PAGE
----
Medieval Love Songs about the Powers of Nature
The god Pan – Hunting game, he wanders through the mountains and ravines of the forests, a keen scout. He is the god who has nothing planned, and yet is constantly driven, who loves conviviality above all else, and yet is the loneliest among the gods. An idler for whom the bell does not toll, who takes pleasure in music and dance. He plays melodies more beautiful than any bird that sings its elegy in the branches during the blossoming month of spring. And in the evening, he returns home to the shadows of his mountain cave and plays a lullaby on his shepherd’s flute – and the mountain nymphs sing and dance with him.
Pan belongs in the wilderness. But the wilderness has become a rare island in a world of cities and streets. SANSTIERCE moves beyond the beaten paths that lead to certain places and guides us to the expanses of Arcadia, there where the paths wander aimlessly and primordial powers rule. They let the nature deity Pan return in the dances and pastourelles that are distinguished by the elaborate form and natural elegance of the language, but not seldom also slip into lasciviousness.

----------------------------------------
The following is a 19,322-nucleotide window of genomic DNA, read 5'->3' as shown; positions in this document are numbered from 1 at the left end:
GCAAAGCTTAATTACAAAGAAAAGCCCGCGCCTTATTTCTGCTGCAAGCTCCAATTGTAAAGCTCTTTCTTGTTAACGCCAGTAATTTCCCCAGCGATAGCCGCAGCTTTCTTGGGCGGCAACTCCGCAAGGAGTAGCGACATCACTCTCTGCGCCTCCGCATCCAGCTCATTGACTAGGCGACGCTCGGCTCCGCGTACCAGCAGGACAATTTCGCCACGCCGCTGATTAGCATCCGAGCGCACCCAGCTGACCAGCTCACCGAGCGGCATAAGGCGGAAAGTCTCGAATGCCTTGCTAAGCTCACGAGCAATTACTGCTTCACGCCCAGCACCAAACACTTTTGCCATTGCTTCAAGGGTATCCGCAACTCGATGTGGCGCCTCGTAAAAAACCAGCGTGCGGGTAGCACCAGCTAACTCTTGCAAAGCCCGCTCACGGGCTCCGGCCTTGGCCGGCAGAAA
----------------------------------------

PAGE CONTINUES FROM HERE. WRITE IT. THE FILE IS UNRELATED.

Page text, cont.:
A LA DOUÇOR DE LA BELLE SAISON
Canso: Lanquand li jorn – Jaufre Rudel (c. 1130 – 1148)
Canso: Ar em al freg temps – Azalais de Porcairague (Ende 12. Jh)
Canso: Ab jois e jovens m’apaia – Comtessa Beatriz de Dia (Ende 12. Jh)
Chanson d‘amour: A la douçor de la belles seson – Gace Brulé (fl. c. 1185 – 1120)
Pastourelle: Enmi la rousse – anon (12. Jh)
Pastourelle: L‘autrier per la matinee – Thibaut de Champagne (vor 1200 – 1229)
VERIS DULCIS IN TEMPORE
Clauso chronos – Carmina Burana, Lied 73
Ahi, nû kumet uns diu zît – Dietmar von Aist (* um 1115, + nach 1171)
Veris dulcis in tempore – Carmina Burana, Lied 85
Nahtegal, guot vogelîn – Heinrich III von Stretelingen (1258-1294)
Bache bene venies – Carmina Burana, Lied 200